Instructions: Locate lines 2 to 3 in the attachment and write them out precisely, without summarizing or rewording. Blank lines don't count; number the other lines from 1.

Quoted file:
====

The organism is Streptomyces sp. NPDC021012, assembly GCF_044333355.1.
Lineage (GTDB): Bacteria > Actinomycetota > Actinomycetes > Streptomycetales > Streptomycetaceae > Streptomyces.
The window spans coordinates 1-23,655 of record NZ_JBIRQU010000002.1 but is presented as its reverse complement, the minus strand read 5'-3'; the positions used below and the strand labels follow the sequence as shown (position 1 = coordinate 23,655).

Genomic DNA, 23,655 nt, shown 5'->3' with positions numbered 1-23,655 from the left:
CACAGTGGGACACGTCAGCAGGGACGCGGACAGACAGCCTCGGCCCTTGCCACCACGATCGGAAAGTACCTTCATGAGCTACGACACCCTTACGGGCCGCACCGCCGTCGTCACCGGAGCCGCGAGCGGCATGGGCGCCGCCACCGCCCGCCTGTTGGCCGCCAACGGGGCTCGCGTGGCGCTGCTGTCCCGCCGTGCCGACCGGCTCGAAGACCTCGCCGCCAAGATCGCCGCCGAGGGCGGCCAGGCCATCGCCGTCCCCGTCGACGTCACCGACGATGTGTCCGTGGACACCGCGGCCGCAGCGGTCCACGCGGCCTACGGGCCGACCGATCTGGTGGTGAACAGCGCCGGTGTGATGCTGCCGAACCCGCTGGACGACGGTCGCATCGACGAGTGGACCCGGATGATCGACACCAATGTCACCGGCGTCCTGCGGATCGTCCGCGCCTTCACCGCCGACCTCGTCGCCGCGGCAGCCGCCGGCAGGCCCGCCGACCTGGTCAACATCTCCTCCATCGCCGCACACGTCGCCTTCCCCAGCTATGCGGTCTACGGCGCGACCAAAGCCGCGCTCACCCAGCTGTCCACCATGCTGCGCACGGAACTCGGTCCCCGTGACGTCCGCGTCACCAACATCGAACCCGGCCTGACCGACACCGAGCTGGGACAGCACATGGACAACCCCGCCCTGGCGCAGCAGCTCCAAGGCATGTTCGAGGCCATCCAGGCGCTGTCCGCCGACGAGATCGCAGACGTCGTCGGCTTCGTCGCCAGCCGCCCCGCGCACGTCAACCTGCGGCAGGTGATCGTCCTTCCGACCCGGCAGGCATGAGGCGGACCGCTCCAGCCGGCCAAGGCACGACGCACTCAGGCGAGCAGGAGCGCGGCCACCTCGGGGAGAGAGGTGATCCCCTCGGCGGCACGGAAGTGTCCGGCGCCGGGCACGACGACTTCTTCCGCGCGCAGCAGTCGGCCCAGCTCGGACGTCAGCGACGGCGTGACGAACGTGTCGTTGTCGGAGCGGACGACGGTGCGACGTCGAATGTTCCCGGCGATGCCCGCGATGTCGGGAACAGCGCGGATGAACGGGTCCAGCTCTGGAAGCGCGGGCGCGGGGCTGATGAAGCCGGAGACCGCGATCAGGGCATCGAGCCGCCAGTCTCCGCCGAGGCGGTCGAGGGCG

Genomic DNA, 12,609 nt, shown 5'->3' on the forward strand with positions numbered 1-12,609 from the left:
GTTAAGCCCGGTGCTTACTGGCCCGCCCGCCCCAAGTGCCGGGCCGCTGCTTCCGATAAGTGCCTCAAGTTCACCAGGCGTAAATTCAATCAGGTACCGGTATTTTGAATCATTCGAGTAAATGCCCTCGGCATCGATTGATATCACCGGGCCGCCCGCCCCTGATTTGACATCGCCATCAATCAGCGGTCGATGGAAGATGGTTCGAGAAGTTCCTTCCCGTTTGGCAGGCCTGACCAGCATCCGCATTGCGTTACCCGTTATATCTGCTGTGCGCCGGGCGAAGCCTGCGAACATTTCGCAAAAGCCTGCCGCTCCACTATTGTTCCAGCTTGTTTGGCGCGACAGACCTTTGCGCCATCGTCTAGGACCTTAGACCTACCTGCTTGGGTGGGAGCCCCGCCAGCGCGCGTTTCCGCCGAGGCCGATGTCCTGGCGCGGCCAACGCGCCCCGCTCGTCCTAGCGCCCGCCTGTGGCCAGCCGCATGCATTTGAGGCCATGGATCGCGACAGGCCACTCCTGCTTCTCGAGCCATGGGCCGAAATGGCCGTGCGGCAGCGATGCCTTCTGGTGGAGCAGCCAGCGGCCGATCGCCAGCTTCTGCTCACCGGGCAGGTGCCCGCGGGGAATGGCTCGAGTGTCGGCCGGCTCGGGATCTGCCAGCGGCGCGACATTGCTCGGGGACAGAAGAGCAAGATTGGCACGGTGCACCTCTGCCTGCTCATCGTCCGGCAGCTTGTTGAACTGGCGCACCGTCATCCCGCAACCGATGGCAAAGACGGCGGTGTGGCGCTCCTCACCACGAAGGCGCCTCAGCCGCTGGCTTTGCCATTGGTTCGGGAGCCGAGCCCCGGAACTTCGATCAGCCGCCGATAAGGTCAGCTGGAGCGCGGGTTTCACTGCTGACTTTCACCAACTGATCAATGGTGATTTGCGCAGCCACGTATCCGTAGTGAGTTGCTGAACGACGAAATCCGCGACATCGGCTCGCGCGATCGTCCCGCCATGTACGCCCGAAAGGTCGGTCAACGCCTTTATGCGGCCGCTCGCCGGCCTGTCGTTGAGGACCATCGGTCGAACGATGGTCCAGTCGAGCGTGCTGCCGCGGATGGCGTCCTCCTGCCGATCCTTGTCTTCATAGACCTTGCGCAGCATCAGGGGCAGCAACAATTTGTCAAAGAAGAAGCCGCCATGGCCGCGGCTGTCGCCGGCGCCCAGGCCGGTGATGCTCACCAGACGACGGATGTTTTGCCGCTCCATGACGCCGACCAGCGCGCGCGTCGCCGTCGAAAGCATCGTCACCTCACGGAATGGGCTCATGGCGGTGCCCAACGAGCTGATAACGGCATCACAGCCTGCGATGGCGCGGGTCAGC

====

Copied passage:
Lineage (GTDB): Bacteria > Actinomycetota > Actinomycetes > Streptomycetales > Streptomycetaceae > Streptomyces.
The window spans coordinates 1-23,655 of record NZ_JBIRQU010000002.1 but is presented as its reverse complement, the minus strand read 5'-3'; the positions used below and the strand labels follow the sequence as shown (position 1 = coordinate 23,655).